2010/10/25

Right to Petition for Redress of Grievances

One of the best period treatises on the subject is The Subject's Right
of Petitioning
, Anonymous. (1703)

It is important to explain that the First Amendment was written with a
view to the penalties and impediments that had been imposed in England
in the period preceding it. See particularly the suppression of the
London Corresponding Society and Society of Constitutional Information.

The right to petition is only the right not to be penalized or impeded.
It is not the right to get redress. Originally, courts and government
were not viewed as a "redress delivery service". One got redress through
"self-help" or with the aid of volunteers from the community. Since this
could devolve into civil conflict, courts were established to allow a
pause in the dispute while disputants presented their arguments and
evidence and gave the community an opportunity to line up on one side or
the other. A court decision was supposed to represent the community
consensus, which is part of the reason the jury came to be the principal
decider.

So one should not look to the First Amendment for a right to redress,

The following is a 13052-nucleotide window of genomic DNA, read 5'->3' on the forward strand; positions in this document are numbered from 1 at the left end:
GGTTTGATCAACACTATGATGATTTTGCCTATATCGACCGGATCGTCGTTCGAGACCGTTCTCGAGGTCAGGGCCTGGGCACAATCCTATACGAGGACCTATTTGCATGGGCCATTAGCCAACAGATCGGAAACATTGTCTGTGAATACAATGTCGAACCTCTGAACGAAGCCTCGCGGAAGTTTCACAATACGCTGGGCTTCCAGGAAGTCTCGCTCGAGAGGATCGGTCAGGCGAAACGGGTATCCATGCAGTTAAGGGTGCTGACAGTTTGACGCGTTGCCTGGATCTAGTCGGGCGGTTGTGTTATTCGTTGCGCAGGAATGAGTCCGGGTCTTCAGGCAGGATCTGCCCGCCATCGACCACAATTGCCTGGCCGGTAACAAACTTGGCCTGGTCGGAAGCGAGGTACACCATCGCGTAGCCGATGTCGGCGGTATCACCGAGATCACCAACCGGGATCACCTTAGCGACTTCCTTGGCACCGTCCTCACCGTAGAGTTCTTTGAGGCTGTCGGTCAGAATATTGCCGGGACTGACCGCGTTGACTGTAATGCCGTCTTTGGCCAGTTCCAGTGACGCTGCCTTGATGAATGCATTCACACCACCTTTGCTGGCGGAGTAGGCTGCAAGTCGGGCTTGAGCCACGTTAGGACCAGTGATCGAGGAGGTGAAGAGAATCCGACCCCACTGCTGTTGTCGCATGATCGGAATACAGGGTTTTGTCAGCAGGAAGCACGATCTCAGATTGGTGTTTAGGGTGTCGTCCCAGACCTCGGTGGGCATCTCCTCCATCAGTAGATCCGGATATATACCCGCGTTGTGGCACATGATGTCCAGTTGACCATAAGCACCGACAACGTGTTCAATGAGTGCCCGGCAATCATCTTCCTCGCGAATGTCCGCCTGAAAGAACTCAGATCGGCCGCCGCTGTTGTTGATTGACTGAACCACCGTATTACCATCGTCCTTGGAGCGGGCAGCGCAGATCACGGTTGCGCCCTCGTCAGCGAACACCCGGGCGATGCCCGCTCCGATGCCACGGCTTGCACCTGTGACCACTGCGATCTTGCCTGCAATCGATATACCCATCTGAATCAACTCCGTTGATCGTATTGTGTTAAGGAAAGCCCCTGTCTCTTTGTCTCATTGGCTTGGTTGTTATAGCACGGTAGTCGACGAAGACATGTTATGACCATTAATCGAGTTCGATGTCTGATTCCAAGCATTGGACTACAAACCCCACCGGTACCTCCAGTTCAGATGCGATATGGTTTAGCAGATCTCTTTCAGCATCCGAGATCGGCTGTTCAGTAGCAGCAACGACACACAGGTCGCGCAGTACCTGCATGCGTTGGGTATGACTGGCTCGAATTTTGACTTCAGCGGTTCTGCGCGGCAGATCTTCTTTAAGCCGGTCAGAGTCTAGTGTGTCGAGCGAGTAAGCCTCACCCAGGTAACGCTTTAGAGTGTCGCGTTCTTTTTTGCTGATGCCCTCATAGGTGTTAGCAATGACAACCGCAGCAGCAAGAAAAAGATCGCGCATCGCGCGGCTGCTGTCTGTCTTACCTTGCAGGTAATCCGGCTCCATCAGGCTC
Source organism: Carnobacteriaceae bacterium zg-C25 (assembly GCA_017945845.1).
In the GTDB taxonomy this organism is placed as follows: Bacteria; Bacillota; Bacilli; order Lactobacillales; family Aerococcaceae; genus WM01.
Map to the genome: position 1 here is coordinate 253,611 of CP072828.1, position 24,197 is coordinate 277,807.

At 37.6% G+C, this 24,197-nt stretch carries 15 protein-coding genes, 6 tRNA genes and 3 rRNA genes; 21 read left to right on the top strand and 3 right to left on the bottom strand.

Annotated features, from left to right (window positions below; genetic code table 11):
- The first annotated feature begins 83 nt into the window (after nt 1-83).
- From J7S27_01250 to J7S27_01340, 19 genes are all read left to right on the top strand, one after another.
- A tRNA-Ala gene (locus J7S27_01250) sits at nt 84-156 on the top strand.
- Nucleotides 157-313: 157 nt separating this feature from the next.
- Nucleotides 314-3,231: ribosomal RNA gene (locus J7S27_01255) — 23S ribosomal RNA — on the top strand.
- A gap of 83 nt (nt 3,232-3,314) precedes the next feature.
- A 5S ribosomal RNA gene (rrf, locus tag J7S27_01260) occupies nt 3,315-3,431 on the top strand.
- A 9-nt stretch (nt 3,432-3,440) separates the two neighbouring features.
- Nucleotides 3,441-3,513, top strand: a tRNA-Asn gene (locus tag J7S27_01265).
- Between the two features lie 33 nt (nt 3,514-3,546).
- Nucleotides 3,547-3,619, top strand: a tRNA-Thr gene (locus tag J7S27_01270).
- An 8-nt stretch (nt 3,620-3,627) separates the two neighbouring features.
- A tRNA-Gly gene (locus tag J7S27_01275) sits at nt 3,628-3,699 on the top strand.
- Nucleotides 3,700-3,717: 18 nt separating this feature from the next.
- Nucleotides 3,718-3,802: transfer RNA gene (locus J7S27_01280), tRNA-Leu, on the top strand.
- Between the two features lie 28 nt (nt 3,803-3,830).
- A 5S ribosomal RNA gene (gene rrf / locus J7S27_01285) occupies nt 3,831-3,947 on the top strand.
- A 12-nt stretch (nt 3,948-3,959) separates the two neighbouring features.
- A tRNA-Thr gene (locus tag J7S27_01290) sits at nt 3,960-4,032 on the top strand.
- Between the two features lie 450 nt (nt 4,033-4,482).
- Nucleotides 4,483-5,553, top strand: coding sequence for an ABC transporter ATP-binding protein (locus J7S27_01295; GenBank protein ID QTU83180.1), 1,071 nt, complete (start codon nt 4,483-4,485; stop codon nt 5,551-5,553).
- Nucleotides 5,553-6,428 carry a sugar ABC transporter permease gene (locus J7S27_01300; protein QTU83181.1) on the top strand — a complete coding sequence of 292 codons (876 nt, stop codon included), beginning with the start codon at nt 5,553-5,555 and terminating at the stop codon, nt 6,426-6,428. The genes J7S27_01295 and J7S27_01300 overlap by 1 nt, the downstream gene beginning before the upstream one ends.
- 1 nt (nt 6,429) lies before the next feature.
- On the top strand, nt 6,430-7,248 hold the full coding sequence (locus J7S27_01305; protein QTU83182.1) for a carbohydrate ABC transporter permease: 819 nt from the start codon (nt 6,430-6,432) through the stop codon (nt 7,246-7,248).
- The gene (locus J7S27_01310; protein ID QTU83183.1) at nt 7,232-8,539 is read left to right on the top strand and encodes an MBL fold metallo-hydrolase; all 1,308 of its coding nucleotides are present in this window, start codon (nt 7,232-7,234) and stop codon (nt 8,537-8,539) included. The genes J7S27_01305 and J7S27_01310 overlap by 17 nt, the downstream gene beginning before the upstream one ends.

only to petition for redress. There is a right to a kind of redress, but
it is to be found in the Ninth Amendment, not the First, and it is
represented in the prerogative writs, which were presumed to be remedies
without having to be explicitly declared as such, as evidenced by the
demand by the New York Ratifying Convention for a right to bring such
writs "in the name of the people", which was a recognition that the
people were now the sovereign and inherited the prerogative writs. See
Presumption of Nonauthority and Unenumerated Rights


Perhaps the most important of the prerogative writs was the writ of quo
warranto, whereby any person, as demandant, could file and serve the
writ on an official, the respondant, whereupon he would have 3-20 days
to prove his authority to the court, failing which he would be expected
to cease such exercise, and perhaps vacate the office if it was holding
the office that was being challenged. Note that this was not a petition,
but a demand. The burden of proof was on the respondant. The writ would
issue as an order even if the court failed to hold a hearing.

We've come a long way since the law worked that way.

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